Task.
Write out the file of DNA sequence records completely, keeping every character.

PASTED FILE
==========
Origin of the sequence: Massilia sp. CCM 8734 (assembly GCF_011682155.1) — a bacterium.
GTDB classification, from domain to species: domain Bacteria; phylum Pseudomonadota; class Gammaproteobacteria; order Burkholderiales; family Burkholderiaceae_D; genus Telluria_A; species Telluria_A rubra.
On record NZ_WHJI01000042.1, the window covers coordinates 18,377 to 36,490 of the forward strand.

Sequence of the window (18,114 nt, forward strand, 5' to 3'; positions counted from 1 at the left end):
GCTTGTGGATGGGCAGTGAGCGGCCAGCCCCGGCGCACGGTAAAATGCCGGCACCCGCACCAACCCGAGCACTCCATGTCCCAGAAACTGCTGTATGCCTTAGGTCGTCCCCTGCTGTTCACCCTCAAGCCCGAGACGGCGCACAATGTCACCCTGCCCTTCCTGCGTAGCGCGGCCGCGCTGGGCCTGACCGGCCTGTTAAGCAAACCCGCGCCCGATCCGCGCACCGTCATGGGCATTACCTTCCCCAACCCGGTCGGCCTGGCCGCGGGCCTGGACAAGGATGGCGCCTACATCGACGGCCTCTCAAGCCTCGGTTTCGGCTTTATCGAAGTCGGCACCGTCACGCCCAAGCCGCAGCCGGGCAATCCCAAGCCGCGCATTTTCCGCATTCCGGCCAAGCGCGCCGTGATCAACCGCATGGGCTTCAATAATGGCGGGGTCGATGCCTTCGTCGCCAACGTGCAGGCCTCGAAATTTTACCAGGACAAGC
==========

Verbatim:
Origin of the sequence: Massilia sp. CCM 8734 (assembly GCF_011682155.1) — a bacterium.
GTDB classification, from domain to species: domain Bacteria; phylum Pseudomonadota; class Gammaproteobacteria; order Burkholderiales; family Burkholderiaceae_D; genus Telluria_A; species Telluria_A rubra.
On record NZ_WHJI01000042.1, the window covers coordinates 18,377 to 36,490 of the forward strand.

Sequence of the window (18,114 nt, forward strand, 5' to 3'; positions counted from 1 at the left end):
GCTTGTGGATGGGCAGTGAGCGGCCAGCCCCGGCGCACGGTAAAATGCCGGCACCCGCACCAACCCGAGCACTCCATGTCCCAGAAACTGCTGTATGCCTTAGGTCGTCCCCTGCTGTTCACCCTCAAGCCCGAGACGGCGCACAATGTCACCCTGCCCTTCCTGCGTAGCGCGGCCGCGCTGGGCCTGACCGGCCTGTTAAGCAAACCCGCGCCCGATCCGCGCACCGTCATGGGCATTACCTTCCCCAACCCGGTCGGCCTGGCCGCGGGCCTGGACAAGGATGGCGCCTACATCGACGGCCTCTCAAGCCTCGGTTTCGGCTTTATCGAAGTCGGCACCGTCACGCCCAAGCCGCAGCCGGGCAATCCCAAGCCGCGCATTTTCCGCATTCCGGCCAAGCGCGCCGTGATCAACCGCATGGGCTTCAATAATGGCGGGGTCGATGCCTTCGTCGCCAACGTGCAGGCCTCGAAATTTTACCAGGACAAGC